The Message of Ms. Liberty’s Foot
My county library system catalog lists 34 nonfiction books about the Statue of Liberty. I think I’ve actually only read one (Lynn Curlee’s, which was excellent), but I’m pretty confident that none of them resembles HER RIGHT FOOT in terms of style, presentation of information, or interpretation of theme. It starts out light and conversational:
“You have likely heard of a place called France….You may have also heard of something called the Statue of Liberty. Did you know that the Statue of Liberty comes from France? This is true. This is a factual book.”
I wasn’t sure about this voice at first. Is it playful and inviting? Or just kind of patronizing? I got used to it pretty quickly, though, more so when interesting facts were introduced. We learn interesting stuff about the statue’s creation: how smaller models were used, how it was constructed, and transported…all pretty fascinating. The author continues to address the reader along the way.
“Ask your friends and even your teachers if they knew that before the Statue of Liberty was assembled in New York, she was first constructed in Paris. Your friends and teachers will be astounded. They will be impressed. They might think you are fibbing. But you are not fibbing. This really happened.”
The illustrations do a lot to support the tone, but even without them the voice is distinct and consistent. There are a few spots where the pictures do carry more of the load. A reference to “rare Nico records,” for example, is one that few kids (and not that many adults) will get, but it works to set up a humorous illustration of the statue stopping at a record store, and most everyone will get the idea.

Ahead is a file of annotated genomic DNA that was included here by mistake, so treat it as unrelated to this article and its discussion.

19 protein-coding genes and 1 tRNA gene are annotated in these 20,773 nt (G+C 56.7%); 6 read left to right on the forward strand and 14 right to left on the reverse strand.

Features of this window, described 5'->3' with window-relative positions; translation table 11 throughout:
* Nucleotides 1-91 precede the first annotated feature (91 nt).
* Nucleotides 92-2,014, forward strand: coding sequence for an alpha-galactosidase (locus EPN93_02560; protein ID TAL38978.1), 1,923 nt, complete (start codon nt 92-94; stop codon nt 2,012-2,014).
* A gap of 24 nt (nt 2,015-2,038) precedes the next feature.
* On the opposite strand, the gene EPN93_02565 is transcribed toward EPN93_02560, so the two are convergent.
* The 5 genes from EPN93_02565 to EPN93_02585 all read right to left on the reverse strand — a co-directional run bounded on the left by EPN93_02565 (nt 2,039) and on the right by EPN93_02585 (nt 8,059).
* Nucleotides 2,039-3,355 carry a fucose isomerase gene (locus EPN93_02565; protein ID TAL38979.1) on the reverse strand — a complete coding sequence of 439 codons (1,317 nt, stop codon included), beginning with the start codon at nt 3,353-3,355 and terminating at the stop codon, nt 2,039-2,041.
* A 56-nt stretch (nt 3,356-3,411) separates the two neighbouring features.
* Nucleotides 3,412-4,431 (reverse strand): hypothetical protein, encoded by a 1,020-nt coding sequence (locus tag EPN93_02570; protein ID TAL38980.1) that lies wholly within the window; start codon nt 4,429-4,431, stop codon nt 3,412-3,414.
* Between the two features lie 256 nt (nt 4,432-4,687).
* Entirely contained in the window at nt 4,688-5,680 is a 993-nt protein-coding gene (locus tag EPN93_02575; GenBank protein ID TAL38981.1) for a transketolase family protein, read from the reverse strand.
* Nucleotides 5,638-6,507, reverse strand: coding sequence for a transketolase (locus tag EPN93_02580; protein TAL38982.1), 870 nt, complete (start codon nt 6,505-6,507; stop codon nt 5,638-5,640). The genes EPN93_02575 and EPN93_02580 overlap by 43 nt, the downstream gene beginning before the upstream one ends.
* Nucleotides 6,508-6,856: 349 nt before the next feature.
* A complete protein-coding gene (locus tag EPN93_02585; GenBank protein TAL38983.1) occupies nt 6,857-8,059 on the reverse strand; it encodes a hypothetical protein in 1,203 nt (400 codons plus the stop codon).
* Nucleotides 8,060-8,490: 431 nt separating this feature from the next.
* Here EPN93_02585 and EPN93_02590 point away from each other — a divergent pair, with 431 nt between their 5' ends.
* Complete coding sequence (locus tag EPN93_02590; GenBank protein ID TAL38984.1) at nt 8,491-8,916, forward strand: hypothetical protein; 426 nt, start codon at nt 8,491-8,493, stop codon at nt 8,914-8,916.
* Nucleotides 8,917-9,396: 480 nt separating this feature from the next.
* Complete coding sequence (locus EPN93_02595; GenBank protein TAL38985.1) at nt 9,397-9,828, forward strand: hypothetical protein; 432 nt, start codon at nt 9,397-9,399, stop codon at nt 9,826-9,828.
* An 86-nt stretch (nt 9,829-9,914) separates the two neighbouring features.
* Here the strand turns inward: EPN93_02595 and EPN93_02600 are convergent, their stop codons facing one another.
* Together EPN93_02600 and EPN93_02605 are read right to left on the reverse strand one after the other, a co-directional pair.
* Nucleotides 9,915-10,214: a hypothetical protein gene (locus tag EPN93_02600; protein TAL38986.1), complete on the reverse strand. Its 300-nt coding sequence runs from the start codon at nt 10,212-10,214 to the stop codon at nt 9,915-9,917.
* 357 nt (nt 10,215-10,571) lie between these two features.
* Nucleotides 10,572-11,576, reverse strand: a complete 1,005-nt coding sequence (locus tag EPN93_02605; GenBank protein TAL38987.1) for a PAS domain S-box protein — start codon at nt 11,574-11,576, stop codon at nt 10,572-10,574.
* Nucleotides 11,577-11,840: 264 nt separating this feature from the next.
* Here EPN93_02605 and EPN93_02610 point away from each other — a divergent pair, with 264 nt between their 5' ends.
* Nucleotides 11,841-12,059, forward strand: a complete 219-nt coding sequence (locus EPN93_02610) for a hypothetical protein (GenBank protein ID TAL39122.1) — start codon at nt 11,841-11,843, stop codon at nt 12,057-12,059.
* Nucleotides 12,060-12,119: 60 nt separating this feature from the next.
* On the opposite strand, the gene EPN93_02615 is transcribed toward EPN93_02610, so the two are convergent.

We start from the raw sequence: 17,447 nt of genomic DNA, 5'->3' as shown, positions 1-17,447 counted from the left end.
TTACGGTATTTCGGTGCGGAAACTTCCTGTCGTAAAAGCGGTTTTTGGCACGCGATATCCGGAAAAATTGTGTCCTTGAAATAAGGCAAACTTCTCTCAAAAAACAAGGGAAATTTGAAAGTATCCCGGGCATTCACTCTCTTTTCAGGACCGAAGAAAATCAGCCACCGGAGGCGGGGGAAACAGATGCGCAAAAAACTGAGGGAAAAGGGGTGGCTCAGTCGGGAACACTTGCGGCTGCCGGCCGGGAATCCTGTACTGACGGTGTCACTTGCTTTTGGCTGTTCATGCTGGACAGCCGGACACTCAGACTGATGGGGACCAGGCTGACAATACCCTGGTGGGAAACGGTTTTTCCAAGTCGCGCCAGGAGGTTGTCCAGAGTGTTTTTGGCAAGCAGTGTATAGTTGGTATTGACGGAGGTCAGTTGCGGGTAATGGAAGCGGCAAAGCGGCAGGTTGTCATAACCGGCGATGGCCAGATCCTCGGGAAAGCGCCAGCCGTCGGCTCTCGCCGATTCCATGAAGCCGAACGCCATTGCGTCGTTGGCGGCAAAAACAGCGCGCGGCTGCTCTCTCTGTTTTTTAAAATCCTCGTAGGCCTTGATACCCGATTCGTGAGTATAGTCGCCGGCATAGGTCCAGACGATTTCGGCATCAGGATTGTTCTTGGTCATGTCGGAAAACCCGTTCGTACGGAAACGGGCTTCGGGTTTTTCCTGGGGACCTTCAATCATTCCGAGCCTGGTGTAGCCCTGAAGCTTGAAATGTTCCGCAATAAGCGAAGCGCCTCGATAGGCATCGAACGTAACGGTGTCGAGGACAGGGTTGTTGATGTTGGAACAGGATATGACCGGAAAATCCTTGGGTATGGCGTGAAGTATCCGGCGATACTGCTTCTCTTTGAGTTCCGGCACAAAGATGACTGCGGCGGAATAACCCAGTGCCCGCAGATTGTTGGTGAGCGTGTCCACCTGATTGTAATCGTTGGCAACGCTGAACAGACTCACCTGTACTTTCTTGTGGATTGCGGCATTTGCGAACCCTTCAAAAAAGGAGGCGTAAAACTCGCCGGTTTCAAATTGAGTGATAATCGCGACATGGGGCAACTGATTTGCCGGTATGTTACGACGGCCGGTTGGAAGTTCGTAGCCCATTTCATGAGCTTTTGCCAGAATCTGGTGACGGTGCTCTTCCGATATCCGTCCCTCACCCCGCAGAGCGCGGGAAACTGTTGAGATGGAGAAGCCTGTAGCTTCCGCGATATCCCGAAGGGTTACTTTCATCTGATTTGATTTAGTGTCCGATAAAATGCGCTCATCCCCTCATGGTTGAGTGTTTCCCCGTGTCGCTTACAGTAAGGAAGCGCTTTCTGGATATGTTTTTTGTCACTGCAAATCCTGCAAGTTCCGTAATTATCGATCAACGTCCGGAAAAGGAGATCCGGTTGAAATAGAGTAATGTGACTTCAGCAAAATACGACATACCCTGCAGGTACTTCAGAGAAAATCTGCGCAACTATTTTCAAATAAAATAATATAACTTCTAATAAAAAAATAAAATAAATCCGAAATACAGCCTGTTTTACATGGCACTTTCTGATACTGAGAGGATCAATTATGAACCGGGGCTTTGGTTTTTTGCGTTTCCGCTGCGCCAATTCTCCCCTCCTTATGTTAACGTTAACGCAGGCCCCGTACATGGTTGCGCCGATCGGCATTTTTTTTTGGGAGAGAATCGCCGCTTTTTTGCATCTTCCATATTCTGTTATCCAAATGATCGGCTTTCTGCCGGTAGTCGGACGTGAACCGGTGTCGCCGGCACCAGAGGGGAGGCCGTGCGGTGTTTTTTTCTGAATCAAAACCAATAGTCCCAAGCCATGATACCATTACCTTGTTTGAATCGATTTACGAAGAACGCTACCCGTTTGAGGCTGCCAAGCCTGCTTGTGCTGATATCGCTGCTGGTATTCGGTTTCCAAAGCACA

Then about halfway through, there’s a shift: “But there is one thing that you might not know, and this is the central point to this book – a point the author apologizes for taking so long to get to.” Then we learn that the statue’s right foot is lifted, as if she’s striding: “This 150-foot woman is on the go!”
After inviting us to reflect upon that, he get to his theme: “Here is an idea. Here is a theory. Here is a reminder.” Then comes some pointed, serious words about how courage and action are required for “liberty and freedom from oppression.” “After all, the Statue of Liberty is an immigrant, too. And this is why she’s moving…she is not content to wait. She must meet them in the sea.” [I’m skipping around a bit here with my quotes, hoping to still convey the sense of it]
So it’s not just a fact book with funny bits after all. It’s a persuasive argument with a distinct point of view. You don’t see that too often in children’s non-fiction. The first half that invites us in and presents interesting information serves as a potent set-up for the big message at the end. The interplay between the irreverent tone in the first half and the more heartfelt closing passages balance each other to some degree, so it doesn’t ever quite seem either too light or too strident.
The Newbery Terms and Criteria note that the award “is not for didactic content.” I read that as a reminder that we can’t reward or condemn a book because we like or dislike the message…but it certainly doesn’t warn us away from books that aim to teach or inspire. Instead, we have to stay focused on the way messages are delivered through the writing and how that execution (or “interpretation of the theme” as the Terms and Criteria put it) might contribute to literary excellence.
There were a few moments when the author’s voice felt overly intrusive and took me out of the book’s world. I’d take a hard second look at that aspect before I nominated this one, trying especially to understand how those moments would work with a child reader. Overall, though, I think HER RIGHT FOOT is a good example of a book that delivers facts and themes in a creative, and even innovative form that’s engaging and pretty powerful.
Filed under: Book Discussion
About Steven Engelfried
Steven Engelfried was the Library Services Manager at the Wilsonville Public Library in Oregon until he retired in 2022 after 35 years as a full-time librarian. He served on the 2010 Newbery committee, chaired the 2013 Newbery Committee, and also served on the 2002 Caldecott committee. You can reach him at firstname.lastname@example.org.
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